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Linkage of Laboratory Results to Medicare Fee-for-Service Claims

Hammill, Bradley G. DrPH*; Curtis, Lesley H. PhD*,†; Qualls, Laura G. MS*; Hastings, Susan N. MD†,‡,§,∥,¶; Wang, Virginia PhD†,§; Maciejewski, Matthew L. PhD†,§

doi: 10.1097/MLR.0000000000000420
Original Articles
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Background: Medicare is the single largest purchaser of laboratory testing in the United States, yet test results associated with Medicare laboratory claims have historically not been available.

Objective: The purpose of this study was to describe both the linkage of laboratory results data to Medicare claims and the completeness of these results data. In a subgroup of beneficiaries initiating angiotensin-converting enzyme inhibitors or angiotensin II receptor blockers, we also demonstrate the generalizability of Medicare beneficiaries with laboratory values compared with those without laboratory values. We end with a discussion of the limitations and potential uses of these linked data.

Methods: We obtained information about laboratory orders and results for all Medicare fee-for-service beneficiaries in 10 eastern states who had outpatient laboratory tests conducted by a large national laboratory services vendor in 2011. Using a combination of direct identifiers and patient demographic characteristics, we linked patients in these laboratory data to Medicare beneficiaries, enabling us to associate test results with existing claims.

Results: Nearly all patients in the laboratory data were able to be linked to Medicare beneficiaries. There were over 2 million distinct beneficiaries with nearly 125 million specific test results in the laboratory data. For specific tests ordered in an outpatient or office setting in these 10 states, between 5% and 15% of them had linked laboratory data. Medicare beneficiaries initiating angiotensin-converting enzyme inhibitors or angiotensin II receptor blockers who had laboratory results data had similar patient characteristics to those without results data.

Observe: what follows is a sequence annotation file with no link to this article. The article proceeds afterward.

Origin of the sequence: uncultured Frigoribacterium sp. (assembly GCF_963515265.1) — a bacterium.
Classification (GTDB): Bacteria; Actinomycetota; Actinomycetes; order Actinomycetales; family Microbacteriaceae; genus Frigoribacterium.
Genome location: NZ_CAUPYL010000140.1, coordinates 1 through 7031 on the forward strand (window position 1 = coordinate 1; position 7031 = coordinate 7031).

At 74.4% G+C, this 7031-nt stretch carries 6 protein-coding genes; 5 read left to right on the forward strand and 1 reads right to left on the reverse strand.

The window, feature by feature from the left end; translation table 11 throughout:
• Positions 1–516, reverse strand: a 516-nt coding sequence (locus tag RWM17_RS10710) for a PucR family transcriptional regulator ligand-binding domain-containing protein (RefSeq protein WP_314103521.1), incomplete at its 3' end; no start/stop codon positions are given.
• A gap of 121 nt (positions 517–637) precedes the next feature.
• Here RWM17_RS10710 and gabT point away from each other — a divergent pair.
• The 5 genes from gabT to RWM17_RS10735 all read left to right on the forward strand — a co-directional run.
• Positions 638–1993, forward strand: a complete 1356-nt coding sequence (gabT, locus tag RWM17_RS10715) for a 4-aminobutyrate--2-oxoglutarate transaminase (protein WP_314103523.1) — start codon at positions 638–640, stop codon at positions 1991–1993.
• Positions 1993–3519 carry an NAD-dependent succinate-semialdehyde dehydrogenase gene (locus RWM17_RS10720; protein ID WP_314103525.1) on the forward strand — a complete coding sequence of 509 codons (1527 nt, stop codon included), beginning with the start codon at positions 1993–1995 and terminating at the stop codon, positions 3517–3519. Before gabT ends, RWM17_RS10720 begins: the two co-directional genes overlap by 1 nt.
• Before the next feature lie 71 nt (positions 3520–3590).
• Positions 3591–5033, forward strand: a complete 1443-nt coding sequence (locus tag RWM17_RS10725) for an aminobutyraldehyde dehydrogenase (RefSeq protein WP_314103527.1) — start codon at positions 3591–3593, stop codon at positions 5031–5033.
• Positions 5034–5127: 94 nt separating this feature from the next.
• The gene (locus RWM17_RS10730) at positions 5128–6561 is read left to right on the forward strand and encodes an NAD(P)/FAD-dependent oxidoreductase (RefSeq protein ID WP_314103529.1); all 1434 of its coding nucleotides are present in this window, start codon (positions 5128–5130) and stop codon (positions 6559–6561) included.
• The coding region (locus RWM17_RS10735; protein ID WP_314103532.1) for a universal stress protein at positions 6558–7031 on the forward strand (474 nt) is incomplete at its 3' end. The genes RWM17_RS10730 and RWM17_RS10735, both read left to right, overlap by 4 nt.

Conclusions: This novel linkage of laboratory results data to Medicare claims creates unprecedented opportunities for conducting comparative effectiveness research related to patient safety and quality.

*Duke Clinical Research Institute

Department of Medicine

Center for the Study of Aging and Human Development, Duke University School of Medicine, Durham, NC

§Center for Health Services Research in Primary Care

Geriatrics Research, Education and Clinical Center

Ambulatory Care Service, Durham Veterans Affairs Medical Center, Durham, NC

This research was funded by Robert Wood Johnson Foundation’s Health Care Financing and Organization Initiative (#70922) and the Centers for Medicare and Medicaid Services. This work was also supported by the Office of Research and Development, Health Services Research and Development Service, Department of Veterans Affairs, and M.L.M. was also supported by a Research Career Scientist Award from the Department of Veterans Affairs (RCS 10-391).

The views expressed in this article are those of the authors and do not necessarily reflect the position or policy of Duke University or the Department of Veteran Affairs.

The authors declare no conflict of interest.

Reprints: Bradley G. Hammill, DrPH, Duke Clinical Research Institute, P.O. Box 17969, Durham, NC 27715. E-mail: brad.hammill@duke.edu.

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